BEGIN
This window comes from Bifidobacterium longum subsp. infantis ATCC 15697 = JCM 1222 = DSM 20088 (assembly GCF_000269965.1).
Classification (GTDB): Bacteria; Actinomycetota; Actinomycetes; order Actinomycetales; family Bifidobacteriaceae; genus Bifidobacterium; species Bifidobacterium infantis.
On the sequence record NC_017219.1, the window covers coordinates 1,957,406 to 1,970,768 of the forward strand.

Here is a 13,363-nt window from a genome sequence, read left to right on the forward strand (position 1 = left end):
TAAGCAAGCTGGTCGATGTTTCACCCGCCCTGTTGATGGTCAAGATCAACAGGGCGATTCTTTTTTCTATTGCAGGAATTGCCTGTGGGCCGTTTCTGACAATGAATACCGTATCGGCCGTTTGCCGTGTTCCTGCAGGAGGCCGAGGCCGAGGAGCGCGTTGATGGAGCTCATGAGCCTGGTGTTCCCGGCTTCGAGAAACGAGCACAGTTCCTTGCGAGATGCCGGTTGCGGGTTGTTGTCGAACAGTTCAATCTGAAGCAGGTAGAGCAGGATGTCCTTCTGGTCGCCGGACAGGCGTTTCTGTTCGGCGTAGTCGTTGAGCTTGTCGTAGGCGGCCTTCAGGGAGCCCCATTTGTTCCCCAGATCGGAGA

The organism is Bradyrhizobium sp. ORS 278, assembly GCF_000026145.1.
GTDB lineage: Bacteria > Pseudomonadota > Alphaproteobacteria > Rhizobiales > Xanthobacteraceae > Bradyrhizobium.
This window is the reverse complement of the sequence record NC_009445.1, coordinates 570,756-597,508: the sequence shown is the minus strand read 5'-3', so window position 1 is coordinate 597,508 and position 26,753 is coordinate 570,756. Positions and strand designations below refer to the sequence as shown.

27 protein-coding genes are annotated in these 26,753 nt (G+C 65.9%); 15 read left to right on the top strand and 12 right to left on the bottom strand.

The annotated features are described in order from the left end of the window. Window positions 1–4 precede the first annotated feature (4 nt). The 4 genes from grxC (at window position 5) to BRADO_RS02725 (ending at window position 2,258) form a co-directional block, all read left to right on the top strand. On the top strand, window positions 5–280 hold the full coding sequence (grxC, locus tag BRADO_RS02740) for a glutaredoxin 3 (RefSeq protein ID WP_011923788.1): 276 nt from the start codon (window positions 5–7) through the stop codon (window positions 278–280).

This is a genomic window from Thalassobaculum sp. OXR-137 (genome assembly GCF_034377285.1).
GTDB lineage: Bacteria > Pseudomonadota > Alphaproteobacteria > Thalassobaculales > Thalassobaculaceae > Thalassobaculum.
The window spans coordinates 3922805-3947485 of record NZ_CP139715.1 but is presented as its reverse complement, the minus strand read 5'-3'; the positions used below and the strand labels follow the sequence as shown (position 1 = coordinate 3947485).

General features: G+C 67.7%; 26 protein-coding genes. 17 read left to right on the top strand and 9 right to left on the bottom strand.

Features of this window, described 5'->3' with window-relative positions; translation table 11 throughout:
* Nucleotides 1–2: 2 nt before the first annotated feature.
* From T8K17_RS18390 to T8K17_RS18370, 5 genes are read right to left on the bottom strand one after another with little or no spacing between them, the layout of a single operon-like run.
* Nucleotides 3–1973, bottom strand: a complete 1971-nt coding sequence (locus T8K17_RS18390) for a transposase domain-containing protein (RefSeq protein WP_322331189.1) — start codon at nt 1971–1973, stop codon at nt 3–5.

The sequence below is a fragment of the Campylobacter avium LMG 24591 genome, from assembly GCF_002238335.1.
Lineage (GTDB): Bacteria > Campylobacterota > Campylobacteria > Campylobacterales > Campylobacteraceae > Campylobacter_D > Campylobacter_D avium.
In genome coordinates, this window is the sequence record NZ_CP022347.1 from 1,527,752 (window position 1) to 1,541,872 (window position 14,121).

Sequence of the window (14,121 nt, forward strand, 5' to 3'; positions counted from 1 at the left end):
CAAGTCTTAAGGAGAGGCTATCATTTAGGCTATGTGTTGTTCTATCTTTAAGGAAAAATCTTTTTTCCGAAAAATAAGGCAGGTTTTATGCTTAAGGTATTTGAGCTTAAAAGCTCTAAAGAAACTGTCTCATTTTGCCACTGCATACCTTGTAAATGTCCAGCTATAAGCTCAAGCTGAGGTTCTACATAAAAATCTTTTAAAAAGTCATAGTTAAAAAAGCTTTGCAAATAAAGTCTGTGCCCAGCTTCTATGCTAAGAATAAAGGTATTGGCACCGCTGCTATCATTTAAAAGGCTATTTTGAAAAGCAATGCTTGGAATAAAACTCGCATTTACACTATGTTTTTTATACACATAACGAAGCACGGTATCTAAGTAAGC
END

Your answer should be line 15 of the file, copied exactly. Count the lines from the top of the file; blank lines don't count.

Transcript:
Features of this window, described 5'->3' with window-relative positions; translation table 11 throughout: